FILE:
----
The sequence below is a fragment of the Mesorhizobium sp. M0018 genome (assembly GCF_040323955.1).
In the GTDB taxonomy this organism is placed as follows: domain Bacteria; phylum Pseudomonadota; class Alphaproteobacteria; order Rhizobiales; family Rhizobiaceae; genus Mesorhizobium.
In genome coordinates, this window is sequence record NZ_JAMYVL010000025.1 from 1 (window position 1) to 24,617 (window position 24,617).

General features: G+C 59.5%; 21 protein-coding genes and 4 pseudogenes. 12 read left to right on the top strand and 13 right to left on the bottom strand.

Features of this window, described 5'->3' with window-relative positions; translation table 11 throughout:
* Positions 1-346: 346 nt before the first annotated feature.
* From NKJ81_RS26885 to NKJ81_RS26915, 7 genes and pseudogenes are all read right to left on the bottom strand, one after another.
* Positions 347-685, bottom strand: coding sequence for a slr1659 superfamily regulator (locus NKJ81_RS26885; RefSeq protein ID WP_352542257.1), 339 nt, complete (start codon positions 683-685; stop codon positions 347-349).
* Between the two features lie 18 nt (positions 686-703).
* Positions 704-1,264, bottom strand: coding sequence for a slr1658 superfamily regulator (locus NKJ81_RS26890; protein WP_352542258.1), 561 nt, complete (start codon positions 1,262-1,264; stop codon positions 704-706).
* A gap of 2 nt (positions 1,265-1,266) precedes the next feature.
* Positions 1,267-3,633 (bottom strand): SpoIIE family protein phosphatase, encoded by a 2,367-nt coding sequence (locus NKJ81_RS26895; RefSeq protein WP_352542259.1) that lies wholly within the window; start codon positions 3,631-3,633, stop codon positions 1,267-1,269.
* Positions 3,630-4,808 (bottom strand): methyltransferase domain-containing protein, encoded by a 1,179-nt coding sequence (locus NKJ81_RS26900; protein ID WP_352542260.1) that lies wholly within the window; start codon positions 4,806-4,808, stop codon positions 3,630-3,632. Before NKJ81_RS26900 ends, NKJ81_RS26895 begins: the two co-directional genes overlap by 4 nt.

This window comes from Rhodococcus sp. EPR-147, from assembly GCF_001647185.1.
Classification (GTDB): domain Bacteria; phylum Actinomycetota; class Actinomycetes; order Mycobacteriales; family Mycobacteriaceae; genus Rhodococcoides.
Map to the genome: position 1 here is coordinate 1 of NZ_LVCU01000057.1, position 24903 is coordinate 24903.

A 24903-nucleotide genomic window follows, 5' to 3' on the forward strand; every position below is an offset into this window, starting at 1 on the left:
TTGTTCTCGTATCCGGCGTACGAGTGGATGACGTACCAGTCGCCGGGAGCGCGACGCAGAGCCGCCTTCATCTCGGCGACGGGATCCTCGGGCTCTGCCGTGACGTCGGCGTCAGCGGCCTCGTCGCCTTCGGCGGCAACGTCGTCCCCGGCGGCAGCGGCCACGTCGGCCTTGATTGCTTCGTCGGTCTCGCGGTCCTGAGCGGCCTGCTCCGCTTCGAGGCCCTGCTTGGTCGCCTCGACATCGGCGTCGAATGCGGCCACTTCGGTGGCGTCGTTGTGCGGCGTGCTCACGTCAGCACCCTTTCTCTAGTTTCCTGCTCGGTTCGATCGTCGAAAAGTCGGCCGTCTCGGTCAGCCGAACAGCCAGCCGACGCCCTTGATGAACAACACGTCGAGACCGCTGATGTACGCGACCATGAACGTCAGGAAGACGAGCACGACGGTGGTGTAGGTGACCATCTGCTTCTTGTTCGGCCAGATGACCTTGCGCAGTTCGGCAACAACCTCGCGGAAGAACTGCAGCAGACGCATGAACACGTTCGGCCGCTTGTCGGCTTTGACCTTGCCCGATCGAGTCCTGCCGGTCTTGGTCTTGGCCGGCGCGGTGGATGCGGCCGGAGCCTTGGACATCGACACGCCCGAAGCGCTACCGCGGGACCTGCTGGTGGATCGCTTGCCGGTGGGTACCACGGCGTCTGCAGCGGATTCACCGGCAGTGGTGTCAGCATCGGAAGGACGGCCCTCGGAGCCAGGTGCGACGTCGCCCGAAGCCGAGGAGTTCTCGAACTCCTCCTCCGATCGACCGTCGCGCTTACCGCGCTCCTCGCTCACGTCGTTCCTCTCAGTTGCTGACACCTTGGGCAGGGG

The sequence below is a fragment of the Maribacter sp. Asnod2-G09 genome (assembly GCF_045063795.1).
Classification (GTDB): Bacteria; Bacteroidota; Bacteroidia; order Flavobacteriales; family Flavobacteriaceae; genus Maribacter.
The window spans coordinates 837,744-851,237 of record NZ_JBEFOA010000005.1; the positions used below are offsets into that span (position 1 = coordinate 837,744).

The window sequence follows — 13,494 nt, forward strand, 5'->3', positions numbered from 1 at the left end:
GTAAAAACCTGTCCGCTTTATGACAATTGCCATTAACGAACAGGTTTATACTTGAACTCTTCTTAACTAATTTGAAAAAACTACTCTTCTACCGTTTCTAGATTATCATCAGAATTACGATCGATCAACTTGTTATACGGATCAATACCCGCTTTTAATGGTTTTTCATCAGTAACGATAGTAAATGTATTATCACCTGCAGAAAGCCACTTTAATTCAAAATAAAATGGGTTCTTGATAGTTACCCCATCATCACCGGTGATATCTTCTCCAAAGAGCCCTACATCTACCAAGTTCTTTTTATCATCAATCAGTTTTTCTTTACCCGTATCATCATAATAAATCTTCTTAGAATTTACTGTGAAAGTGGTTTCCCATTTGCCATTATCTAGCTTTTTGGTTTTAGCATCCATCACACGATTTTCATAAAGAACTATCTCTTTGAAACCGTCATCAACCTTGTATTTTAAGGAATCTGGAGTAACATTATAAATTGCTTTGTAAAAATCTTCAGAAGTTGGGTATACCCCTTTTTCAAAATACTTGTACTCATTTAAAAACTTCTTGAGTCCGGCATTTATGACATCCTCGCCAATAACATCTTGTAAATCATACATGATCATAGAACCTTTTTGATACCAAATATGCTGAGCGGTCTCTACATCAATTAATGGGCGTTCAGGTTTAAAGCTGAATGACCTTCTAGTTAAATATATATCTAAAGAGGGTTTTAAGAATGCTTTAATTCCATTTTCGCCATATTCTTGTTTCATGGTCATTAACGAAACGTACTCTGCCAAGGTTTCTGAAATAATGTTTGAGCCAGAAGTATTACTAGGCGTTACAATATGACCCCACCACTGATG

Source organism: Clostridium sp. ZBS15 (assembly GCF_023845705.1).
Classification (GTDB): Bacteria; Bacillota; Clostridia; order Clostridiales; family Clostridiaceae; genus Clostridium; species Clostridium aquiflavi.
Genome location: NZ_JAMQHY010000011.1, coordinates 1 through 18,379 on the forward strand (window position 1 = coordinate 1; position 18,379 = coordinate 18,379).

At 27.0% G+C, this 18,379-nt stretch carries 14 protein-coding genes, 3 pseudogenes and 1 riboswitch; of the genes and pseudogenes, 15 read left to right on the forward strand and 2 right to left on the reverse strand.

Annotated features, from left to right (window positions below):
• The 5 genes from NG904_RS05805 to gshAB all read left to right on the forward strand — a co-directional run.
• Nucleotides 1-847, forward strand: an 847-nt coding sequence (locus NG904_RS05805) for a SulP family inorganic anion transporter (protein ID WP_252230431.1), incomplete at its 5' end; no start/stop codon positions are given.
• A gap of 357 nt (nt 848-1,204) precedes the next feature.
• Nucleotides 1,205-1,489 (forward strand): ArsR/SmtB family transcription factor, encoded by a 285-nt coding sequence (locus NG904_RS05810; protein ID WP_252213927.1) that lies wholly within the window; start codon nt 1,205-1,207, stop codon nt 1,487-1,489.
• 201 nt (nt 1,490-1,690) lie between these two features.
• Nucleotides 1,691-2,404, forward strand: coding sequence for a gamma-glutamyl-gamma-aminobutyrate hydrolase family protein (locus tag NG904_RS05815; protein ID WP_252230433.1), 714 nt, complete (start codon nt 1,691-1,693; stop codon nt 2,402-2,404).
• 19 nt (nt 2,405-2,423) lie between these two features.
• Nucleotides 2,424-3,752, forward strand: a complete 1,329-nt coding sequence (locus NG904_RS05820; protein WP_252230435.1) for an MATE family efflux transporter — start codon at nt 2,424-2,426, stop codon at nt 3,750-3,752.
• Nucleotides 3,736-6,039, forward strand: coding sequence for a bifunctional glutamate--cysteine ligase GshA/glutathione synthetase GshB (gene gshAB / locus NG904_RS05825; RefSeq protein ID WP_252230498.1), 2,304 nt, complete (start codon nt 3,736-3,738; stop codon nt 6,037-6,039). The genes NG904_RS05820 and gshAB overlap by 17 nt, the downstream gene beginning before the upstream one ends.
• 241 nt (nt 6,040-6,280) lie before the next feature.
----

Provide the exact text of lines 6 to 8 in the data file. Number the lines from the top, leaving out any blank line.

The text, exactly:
* Positions 1-346: 346 nt before the first annotated feature.
* From NKJ81_RS26885 to NKJ81_RS26915, 7 genes and pseudogenes are all read right to left on the bottom strand, one after another.
* Positions 347-685, bottom strand: coding sequence for a slr1659 superfamily regulator (locus NKJ81_RS26885; RefSeq protein ID WP_352542257.1), 339 nt, complete (start codon positions 683-685; stop codon positions 347-349).